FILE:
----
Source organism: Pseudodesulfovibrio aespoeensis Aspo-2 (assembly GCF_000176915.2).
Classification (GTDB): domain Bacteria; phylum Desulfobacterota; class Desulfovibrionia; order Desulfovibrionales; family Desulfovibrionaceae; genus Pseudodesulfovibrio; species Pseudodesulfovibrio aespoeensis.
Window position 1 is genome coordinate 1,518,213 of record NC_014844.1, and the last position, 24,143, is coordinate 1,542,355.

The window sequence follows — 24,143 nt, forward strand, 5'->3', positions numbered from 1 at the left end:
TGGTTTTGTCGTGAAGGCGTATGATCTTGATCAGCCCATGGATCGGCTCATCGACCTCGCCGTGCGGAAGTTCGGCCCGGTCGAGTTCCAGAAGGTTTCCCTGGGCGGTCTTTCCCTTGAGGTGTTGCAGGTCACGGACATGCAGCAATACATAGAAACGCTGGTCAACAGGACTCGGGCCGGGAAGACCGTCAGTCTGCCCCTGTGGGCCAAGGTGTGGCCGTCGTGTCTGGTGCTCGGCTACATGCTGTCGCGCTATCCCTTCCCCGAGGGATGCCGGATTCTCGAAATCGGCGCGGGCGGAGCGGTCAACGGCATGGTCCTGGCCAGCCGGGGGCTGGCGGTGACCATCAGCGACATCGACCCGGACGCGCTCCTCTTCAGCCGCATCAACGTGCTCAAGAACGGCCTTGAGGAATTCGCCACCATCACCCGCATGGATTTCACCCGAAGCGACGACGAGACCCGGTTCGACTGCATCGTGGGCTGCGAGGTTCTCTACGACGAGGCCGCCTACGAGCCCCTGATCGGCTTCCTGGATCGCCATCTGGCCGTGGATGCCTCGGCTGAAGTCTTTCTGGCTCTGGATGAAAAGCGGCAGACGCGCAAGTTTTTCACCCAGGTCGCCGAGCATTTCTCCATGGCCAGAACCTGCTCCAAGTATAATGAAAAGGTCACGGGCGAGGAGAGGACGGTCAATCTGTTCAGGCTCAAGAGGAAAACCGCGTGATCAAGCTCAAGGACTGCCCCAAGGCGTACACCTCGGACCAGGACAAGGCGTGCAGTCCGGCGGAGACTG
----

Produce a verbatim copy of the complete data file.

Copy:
Source organism: Pseudodesulfovibrio aespoeensis Aspo-2 (assembly GCF_000176915.2).
Classification (GTDB): domain Bacteria; phylum Desulfobacterota; class Desulfovibrionia; order Desulfovibrionales; family Desulfovibrionaceae; genus Pseudodesulfovibrio; species Pseudodesulfovibrio aespoeensis.
Window position 1 is genome coordinate 1,518,213 of record NC_014844.1, and the last position, 24,143, is coordinate 1,542,355.

The window sequence follows — 24,143 nt, forward strand, 5'->3', positions numbered from 1 at the left end:
TGGTTTTGTCGTGAAGGCGTATGATCTTGATCAGCCCATGGATCGGCTCATCGACCTCGCCGTGCGGAAGTTCGGCCCGGTCGAGTTCCAGAAGGTTTCCCTGGGCGGTCTTTCCCTTGAGGTGTTGCAGGTCACGGACATGCAGCAATACATAGAAACGCTGGTCAACAGGACTCGGGCCGGGAAGACCGTCAGTCTGCCCCTGTGGGCCAAGGTGTGGCCGTCGTGTCTGGTGCTCGGCTACATGCTGTCGCGCTATCCCTTCCCCGAGGGATGCCGGATTCTCGAAATCGGCGCGGGCGGAGCGGTCAACGGCATGGTCCTGGCCAGCCGGGGGCTGGCGGTGACCATCAGCGACATCGACCCGGACGCGCTCCTCTTCAGCCGCATCAACGTGCTCAAGAACGGCCTTGAGGAATTCGCCACCATCACCCGCATGGATTTCACCCGAAGCGACGACGAGACCCGGTTCGACTGCATCGTGGGCTGCGAGGTTCTCTACGACGAGGCCGCCTACGAGCCCCTGATCGGCTTCCTGGATCGCCATCTGGCCGTGGATGCCTCGGCTGAAGTCTTTCTGGCTCTGGATGAAAAGCGGCAGACGCGCAAGTTTTTCACCCAGGTCGCCGAGCATTTCTCCATGGCCAGAACCTGCTCCAAGTATAATGAAAAGGTCACGGGCGAGGAGAGGACGGTCAATCTGTTCAGGCTCAAGAGGAAAACCGCGTGATCAAGCTCAAGGACTGCCCCAAGGCGTACACCTCGGACCAGGACAAGGCGTGCAGTCCGGCGGAGACTG